In a perfect world, the words people write and speak would be nothing but the truth. We obviously don’t live in a perfect world, but that doesn’t mean that everything spoken or written that turns out untrue was necessarily a lie.
Take the world of the internet and internet service providers as an example. Theirs is a world with many different facets, each with its own intricate sets of connections and relationships with myriad customers and companies. For the preciseness required to communicate electronically, by way of electrons, there are actually many aspects that are quite imprecise. Connections speeds are a really great model for the inexact operating within the exact.
The various speeds of telecommunications devices, as defined by the Institute of Electrical and Electronics Engineers (IEEE), are optimal speeds. They’re true numbers and they’re precise, but this is because there’s no additional relationships required when test the real and true speed of any given device. When we leave the R&D labs and get into the real world, this is when it all starts to break down.
In between the wireless connection on your laptop computer and your internet service provider is a minefield of variables. Miles of cables, hundreds of various pieces of hardware, and hundreds of thousands of lines of computer programming all take their toll on the true connection speed, and that’s when everything is working as it should.
When a cable is severed, a modem or repeater goes bad, or when lightning takes out a transmitter, it has a negative impact on the speed of your internet connection. This can be manifested as an almost imperceptible slowdown to a full-blown outage of services.
In addition to problems that can arise at all the various physical layers of the internet, the sheer amount of data being transferred is inconceivable. The number of bits of data being transferred at any given moment is such fantastic number as to actually have no meaning to any of us. The think that traffic jams and bottlenecks don’t occur on the Information Superhighway would be an error.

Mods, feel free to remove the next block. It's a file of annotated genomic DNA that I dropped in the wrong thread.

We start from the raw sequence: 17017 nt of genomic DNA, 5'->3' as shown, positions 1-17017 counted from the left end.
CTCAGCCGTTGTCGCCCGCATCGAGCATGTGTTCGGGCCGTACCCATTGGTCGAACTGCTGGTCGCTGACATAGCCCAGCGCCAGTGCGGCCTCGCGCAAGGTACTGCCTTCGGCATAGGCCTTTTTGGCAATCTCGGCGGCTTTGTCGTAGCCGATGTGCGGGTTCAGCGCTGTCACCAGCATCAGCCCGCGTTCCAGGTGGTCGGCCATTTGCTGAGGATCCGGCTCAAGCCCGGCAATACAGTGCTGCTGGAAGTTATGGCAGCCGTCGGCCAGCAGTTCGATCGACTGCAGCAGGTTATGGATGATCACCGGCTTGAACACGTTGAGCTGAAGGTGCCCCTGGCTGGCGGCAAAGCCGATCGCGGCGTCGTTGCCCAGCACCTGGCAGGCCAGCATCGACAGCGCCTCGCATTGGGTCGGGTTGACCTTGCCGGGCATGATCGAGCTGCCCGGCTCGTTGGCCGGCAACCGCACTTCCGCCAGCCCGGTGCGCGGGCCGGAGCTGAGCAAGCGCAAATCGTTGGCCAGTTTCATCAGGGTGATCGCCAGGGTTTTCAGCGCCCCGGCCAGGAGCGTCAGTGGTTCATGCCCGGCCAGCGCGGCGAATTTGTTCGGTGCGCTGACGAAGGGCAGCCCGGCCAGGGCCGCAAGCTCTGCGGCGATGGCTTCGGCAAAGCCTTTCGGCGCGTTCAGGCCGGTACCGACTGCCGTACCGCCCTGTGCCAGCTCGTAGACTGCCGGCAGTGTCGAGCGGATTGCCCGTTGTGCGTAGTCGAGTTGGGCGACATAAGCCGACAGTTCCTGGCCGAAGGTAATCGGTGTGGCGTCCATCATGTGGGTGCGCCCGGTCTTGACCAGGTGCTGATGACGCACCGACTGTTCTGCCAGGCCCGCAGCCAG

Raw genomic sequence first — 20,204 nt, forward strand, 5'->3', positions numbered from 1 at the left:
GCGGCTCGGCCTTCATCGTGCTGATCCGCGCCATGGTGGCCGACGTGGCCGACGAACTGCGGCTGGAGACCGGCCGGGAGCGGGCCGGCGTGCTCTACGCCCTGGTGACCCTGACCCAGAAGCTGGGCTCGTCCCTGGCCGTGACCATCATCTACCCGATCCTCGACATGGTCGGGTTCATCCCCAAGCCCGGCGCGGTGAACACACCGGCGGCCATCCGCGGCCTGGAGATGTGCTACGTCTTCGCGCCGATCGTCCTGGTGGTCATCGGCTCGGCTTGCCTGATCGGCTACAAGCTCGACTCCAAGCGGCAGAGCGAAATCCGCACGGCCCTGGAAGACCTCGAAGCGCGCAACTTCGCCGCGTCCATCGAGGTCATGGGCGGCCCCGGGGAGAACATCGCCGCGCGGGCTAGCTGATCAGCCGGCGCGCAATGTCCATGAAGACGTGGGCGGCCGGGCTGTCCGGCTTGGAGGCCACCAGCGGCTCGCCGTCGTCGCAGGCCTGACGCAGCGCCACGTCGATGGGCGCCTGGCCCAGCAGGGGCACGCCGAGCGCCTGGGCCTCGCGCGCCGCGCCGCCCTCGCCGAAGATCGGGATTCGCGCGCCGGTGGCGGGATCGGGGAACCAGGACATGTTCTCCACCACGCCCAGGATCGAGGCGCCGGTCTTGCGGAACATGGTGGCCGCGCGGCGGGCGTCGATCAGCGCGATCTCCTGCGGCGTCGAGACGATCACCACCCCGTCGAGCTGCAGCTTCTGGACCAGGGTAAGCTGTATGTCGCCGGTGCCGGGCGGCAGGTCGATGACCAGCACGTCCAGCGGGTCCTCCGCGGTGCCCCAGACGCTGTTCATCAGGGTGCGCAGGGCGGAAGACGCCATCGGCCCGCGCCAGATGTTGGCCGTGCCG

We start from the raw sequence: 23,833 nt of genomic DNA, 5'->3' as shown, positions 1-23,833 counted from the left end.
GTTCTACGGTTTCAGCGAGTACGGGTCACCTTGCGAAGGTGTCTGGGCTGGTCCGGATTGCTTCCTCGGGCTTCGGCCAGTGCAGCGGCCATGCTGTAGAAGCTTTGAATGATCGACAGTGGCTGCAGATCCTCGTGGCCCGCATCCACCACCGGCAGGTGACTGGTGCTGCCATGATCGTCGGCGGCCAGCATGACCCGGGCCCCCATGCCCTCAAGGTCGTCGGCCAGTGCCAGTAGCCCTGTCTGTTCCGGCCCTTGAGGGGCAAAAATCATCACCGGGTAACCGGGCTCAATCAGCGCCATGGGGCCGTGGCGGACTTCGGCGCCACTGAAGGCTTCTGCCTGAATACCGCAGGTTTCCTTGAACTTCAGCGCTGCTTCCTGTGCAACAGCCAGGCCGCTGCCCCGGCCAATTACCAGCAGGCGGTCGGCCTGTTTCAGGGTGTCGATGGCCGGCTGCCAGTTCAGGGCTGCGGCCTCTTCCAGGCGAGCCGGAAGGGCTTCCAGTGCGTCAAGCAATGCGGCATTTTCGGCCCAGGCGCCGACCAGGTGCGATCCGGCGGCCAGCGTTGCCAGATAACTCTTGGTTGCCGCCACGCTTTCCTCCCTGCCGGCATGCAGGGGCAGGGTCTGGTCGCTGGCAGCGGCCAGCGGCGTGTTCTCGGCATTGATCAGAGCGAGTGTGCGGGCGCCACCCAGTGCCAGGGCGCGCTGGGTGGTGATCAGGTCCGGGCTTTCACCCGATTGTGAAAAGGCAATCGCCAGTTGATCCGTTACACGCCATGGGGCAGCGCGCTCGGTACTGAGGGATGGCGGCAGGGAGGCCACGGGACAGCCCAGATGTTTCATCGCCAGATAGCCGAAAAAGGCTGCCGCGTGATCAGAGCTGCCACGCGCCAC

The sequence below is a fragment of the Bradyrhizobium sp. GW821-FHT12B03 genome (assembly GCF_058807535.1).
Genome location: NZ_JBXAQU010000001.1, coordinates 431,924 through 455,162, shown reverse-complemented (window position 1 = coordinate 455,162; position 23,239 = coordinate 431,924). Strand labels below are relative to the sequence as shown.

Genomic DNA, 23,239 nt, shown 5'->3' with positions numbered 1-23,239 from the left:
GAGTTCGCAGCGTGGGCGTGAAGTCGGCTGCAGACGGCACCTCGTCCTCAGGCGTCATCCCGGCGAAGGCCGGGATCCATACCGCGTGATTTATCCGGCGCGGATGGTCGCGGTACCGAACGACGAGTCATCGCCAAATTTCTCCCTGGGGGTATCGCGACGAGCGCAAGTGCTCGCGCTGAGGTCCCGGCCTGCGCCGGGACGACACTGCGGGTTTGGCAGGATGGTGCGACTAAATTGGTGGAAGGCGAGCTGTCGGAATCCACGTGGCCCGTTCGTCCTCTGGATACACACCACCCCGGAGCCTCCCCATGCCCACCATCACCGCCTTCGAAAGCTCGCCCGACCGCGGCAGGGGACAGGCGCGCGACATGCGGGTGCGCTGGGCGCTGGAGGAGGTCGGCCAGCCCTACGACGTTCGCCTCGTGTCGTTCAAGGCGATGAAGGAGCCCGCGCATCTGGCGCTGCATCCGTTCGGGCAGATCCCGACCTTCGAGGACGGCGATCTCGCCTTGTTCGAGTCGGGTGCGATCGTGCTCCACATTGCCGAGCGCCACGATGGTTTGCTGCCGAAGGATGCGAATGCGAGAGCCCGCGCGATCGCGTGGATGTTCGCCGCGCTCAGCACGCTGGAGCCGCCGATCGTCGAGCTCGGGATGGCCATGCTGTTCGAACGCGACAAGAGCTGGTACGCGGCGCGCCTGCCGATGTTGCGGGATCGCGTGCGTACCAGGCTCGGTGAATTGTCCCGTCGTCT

When your ISP advertises a high-speed broadband internet connection at a certain speed, say 15Mbps, they’re careful to note that “download speed as fast as 15Mbps.” It’s the “as fast as,” or “up to” that is indicates to you that you may experience speeds slower than that for any number of reasons, often out of their control.
On a technical note, the advertised speeds aren’t guesses and they’re not unattainable. In fact, millions of computers users are regularly connected to the internet at or very near advertised speeds, because certain hardware along the connection is designed to operate at advertised speeds. This is how your ISP is able to offer a wide range of speed options from which you can choose.
On final thought, because of the sheer number of variables, and the sheer number over which your ISP has no control, it’s an unreasonable expectation to expect them to place a guarantee on the connection speed. In terms of advertised numbers – 1Mbps, 3Mbps, 7Mbps, 15Mbps, 40Mbps, 100Mbps, or 150Mbps – the overall expectation of the speed of your connection should be clear to you. It would be unreasonable to expect a 3Mbps connection to perform to the same level as the 100Mbps connection. Remember, most users operate at or near advertised rates.
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